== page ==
The shift away from ad-supported content to paid content models is gaining momentum. Witness the New York Times’ focus on subscriptions and what that means for publishers. The once heavily ad-based publishing business model is now driven more by subscription goals than ad sign-ups.
They aren’t alone. The Financial Times joins the growing number of media outlets that are gaining paid readerships at record clips.
“The brightest beacons for paid content are generally perceived to be American,” notes Peter Houston, editor-at-large for TheMediaBriefing in an interview with Ciprian Borodescu.
“The New York Times, The Wall Street Journal and latterly the Washington Post, dominate discussion on how to do paid content right,” Houston notes.
“Conversion from free to paid readership lies at the core of most paid content strategies,” Houston explains. “Even for publications with content that is normally locked up tight, teasing readers with free access or nominal-cost trials has become a major marketing strategy.”
And it’s working in large part thanks to the massive amount of data that helps publishers know what content converts.
“They are now looking hard at what type of content engages audiences deeply enough to get them to pay, or at least register, spending as much time analyzing and planning free-article promotions as they once spent counting page views and unique visitors,” Houston continues.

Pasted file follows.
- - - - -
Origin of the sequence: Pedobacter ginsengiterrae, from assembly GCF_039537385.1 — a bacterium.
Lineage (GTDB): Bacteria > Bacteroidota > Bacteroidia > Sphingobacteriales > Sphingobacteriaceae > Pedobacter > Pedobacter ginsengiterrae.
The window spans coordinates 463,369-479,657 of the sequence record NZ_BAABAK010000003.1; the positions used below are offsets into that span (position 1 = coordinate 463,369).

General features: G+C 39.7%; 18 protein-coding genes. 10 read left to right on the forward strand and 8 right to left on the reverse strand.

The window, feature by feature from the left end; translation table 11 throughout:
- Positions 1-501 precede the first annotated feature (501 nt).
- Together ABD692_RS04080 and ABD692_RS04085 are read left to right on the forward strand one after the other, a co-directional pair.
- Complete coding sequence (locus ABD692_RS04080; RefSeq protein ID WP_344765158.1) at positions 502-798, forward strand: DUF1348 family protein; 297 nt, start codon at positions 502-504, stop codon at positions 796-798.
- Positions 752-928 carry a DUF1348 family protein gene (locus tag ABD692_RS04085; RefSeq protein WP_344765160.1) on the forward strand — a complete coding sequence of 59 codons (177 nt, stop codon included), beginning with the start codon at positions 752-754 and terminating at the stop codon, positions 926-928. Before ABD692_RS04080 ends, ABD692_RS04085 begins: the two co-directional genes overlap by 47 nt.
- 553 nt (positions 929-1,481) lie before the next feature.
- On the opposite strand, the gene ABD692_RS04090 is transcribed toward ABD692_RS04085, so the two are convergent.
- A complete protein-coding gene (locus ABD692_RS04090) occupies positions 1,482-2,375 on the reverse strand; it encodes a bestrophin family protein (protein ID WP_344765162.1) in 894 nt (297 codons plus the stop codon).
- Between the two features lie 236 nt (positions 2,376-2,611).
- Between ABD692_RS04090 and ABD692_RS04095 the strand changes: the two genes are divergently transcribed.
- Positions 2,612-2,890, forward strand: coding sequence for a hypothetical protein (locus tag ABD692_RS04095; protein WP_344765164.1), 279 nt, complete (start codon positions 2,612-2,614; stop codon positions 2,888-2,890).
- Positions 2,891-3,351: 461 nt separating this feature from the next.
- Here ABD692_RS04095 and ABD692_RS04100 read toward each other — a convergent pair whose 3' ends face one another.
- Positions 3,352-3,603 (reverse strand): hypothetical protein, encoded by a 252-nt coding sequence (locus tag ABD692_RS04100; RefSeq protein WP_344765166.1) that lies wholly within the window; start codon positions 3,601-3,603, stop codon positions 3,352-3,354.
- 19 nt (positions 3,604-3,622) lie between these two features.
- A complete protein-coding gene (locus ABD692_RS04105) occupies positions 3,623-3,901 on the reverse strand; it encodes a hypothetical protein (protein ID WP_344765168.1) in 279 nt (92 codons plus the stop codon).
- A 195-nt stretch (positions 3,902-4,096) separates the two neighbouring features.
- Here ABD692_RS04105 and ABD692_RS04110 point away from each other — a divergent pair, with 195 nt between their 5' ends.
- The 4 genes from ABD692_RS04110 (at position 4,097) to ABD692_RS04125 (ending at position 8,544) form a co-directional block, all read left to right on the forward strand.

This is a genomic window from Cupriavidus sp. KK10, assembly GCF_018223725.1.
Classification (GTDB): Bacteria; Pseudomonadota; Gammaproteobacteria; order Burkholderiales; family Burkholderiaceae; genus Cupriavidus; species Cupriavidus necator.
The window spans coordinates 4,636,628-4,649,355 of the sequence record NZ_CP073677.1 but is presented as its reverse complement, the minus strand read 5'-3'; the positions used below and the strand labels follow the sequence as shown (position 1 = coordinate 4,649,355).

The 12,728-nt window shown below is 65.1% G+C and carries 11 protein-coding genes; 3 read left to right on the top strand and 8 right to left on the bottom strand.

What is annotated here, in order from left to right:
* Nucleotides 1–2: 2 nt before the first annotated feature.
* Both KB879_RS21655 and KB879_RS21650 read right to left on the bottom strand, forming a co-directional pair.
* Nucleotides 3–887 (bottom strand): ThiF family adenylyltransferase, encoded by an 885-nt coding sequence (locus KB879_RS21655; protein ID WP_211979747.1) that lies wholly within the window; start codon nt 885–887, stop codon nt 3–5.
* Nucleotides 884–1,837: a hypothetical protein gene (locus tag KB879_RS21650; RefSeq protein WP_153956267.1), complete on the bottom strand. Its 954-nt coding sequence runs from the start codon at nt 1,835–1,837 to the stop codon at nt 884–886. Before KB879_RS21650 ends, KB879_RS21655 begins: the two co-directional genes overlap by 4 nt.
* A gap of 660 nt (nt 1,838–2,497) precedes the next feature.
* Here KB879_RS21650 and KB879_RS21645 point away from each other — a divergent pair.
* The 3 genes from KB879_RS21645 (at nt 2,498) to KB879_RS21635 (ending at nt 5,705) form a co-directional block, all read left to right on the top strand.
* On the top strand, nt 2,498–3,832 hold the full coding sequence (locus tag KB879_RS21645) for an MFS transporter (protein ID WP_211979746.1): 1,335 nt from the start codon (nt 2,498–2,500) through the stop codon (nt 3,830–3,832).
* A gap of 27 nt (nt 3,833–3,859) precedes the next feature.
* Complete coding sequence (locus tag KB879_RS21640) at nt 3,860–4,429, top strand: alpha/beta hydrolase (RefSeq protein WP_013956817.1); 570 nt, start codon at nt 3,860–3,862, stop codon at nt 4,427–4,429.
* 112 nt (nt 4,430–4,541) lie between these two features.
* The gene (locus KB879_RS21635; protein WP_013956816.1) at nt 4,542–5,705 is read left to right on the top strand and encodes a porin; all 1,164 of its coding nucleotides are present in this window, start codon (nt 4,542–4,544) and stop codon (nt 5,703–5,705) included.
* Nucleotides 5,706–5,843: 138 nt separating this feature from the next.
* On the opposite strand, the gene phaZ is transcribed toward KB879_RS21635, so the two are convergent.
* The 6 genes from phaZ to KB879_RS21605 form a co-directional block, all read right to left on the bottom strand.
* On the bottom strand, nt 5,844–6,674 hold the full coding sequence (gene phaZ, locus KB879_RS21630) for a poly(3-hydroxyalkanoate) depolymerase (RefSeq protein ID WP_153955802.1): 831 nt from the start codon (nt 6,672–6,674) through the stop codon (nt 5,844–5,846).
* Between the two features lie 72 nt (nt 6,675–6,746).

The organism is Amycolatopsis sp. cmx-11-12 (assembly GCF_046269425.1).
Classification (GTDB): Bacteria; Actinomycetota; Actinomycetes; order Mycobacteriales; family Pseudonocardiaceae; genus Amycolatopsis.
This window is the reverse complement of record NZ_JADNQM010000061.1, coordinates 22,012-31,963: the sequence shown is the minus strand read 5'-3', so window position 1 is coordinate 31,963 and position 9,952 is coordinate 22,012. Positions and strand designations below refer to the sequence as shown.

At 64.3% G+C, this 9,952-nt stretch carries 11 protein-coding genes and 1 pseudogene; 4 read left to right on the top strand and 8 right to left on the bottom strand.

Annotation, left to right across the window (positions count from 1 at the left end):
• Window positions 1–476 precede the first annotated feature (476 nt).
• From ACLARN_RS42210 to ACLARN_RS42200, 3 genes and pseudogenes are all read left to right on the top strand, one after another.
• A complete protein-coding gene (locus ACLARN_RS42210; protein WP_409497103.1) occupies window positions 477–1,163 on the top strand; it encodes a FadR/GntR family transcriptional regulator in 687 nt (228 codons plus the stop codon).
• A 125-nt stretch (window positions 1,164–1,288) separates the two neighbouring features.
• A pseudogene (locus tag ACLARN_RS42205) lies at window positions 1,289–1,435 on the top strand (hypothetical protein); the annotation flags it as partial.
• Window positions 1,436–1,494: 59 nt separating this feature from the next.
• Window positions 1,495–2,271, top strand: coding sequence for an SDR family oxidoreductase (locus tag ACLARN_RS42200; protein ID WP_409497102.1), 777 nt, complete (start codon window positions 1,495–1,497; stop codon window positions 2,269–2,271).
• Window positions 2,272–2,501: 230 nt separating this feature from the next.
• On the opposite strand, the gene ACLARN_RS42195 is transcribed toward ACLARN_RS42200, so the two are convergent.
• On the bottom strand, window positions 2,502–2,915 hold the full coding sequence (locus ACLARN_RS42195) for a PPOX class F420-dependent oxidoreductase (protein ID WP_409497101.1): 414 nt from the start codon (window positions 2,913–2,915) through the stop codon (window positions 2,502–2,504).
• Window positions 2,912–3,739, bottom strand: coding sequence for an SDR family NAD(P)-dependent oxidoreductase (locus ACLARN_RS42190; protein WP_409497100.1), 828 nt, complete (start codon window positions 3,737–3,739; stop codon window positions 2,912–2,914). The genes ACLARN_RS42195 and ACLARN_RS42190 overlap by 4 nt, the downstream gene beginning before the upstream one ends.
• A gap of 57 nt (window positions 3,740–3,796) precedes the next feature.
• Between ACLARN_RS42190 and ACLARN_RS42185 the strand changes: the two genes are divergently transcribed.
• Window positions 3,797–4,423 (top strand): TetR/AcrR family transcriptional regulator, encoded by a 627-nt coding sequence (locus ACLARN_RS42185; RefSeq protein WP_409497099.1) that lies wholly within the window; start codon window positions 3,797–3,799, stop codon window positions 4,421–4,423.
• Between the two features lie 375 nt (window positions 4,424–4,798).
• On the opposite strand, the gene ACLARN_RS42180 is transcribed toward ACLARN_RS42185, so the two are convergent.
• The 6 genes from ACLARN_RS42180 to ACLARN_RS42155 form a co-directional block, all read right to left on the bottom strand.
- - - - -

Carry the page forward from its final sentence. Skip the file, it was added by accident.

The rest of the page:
This shift, naturally, comes with changes within the organization set up. “The focus on value over volume in digital content has re-emphasized the importance of the role of content creators,” Houston explains. “But it also forced editors and journalists to reorganize around ‘always on’ digital schedules, to abandon the pre-eminence of print and to engage with the commercial propositions being built around their digital content.”
In true audience-first style, consumers want a choice when it comes to how they consume, and the new model makes that happen.
“Print readers remain a prime starting point and print-digital bundles are ubiquitous. Interest is building in week-splitting combination deals-subscribers get digital on weekdays when they are traveling to and from work, and a more leisurely print experience at the weekends.”
Too many publishers learned the hard way that an ad-supported free content model doesn’t make sense in the digital space. The one-two-three punch of ad blocking, massive digital ad fraud, and fake news is just about eliminating any chance of making an ad sales supported case.
As we’ve said before, this bodes well for the future of journalism and the magazine media industry. Indeed, it’s great to read this news after the last couple of years of native ads, brands giving away their best content, and overreliance on a future that doesn’t exist.